Finance and risk go hand in hand but, while some risks can be apparent to everyone, others are not. The US credit markets are often an excellent place to spot any build-up of excess risk, so that is where we will turn to illustrate our point – and specifically to a little-known financial instrument called the PIK Toggle bond.
To explain the unusual name, the ‘PIK’ stands for ‘payment in kind’ and the ‘Toggle’ refers to the ability of the issuer to elect whether it pays interest on the bond in cash or by rolling it up into new debt – effectively as an ‘IOU’. From this you can see why issuers are so fond of PIK Toggle bonds and why lenders should perhaps use them with greater care.
The last time PIK Toggle bonds were being used was the very peak of the credit crisis – from which we may tease out two points of interest. The first of these, as can be seen from the graph below, is that the median leverage ratio for high-grade US companies – that is, the ratio of debt to earnings –recently surpassed the peak levels of 2009.
Source: Citi Research, Bloomberg as at 31st March 2013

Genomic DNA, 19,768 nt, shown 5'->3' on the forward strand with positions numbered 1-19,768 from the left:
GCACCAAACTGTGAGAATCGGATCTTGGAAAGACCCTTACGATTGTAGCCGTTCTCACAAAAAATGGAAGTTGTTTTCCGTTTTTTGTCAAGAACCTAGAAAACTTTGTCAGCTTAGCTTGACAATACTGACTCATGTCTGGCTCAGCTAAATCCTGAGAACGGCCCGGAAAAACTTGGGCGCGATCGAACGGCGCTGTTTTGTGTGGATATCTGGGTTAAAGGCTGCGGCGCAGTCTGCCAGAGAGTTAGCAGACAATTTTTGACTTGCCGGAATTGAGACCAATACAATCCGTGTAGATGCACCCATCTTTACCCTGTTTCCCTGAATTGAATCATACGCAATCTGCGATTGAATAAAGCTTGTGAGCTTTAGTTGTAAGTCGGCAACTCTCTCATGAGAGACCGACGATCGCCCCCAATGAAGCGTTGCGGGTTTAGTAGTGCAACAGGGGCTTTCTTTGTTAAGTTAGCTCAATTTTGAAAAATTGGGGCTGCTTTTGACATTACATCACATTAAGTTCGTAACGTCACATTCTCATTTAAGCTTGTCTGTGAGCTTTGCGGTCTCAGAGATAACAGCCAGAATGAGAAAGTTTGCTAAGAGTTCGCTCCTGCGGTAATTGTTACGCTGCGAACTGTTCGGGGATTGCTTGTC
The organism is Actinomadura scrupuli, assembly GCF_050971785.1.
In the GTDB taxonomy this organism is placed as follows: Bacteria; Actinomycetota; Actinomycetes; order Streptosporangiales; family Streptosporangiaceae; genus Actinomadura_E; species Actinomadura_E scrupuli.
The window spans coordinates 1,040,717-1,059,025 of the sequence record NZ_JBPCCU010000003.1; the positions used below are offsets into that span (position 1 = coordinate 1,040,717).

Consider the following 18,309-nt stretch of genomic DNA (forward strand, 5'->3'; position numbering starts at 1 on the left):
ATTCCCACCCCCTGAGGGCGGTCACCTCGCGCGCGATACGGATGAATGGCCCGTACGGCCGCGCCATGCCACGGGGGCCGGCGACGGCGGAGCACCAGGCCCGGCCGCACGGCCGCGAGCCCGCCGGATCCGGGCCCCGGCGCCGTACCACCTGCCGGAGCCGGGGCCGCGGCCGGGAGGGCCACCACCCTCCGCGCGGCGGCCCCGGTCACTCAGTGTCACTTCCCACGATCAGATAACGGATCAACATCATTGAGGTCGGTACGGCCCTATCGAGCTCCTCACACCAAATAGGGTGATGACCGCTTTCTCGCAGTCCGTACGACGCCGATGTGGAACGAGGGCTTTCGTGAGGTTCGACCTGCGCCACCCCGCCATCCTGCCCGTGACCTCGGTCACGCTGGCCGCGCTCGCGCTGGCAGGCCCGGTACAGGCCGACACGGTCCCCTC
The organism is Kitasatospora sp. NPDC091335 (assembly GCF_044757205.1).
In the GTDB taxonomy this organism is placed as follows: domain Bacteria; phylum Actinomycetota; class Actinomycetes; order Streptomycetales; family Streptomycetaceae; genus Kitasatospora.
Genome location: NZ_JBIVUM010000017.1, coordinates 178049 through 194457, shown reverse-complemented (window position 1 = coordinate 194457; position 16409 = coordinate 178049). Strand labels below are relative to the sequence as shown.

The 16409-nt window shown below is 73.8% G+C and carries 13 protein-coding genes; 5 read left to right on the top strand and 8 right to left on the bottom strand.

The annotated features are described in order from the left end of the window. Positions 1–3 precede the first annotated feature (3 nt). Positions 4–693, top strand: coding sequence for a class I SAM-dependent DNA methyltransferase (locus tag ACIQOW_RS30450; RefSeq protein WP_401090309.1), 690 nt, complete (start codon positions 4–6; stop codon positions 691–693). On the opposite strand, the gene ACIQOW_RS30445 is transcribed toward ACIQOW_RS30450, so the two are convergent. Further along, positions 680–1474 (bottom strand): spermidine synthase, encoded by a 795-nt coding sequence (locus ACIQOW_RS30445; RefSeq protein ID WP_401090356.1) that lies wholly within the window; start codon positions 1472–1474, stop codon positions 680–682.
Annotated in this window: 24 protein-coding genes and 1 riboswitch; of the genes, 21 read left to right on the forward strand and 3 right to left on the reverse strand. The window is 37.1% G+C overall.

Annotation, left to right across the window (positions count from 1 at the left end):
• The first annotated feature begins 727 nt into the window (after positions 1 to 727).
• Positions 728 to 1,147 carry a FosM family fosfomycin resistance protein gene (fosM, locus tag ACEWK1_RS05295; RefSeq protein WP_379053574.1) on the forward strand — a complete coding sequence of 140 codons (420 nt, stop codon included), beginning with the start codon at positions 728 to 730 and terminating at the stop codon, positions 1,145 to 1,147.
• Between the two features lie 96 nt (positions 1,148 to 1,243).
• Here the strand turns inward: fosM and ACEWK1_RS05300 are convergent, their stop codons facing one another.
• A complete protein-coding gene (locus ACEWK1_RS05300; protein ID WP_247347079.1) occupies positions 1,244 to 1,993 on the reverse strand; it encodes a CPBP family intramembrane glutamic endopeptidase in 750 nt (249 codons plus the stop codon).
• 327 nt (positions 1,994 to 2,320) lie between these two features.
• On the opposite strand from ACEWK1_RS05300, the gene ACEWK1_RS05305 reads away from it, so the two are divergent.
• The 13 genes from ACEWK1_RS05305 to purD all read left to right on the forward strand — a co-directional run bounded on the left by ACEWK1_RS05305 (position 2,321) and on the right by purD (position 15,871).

The other point is that the first occasion on which a PIK Toggle bond could appear since the credit crisis is expected to be as part of the financing deal that will see US luxury retailer Neiman Marcus taking itself private – and, oddly enough, it was Neiman Marcus who started the trend for PIK Toggle bonds back in 2005 when it was originally bought out.
Nor is this a purely US phenomenon – as demonstrated by the recent announcement that Phones 4u is to offer a PIK Toggle bond in the UK. Still, to return to Neiman Marcus, on a like-for-like comparison, the leverage on its new deal is significantly higher than it was back in 2005 – and The Value Perspective does not need to remind you what was just around the corner.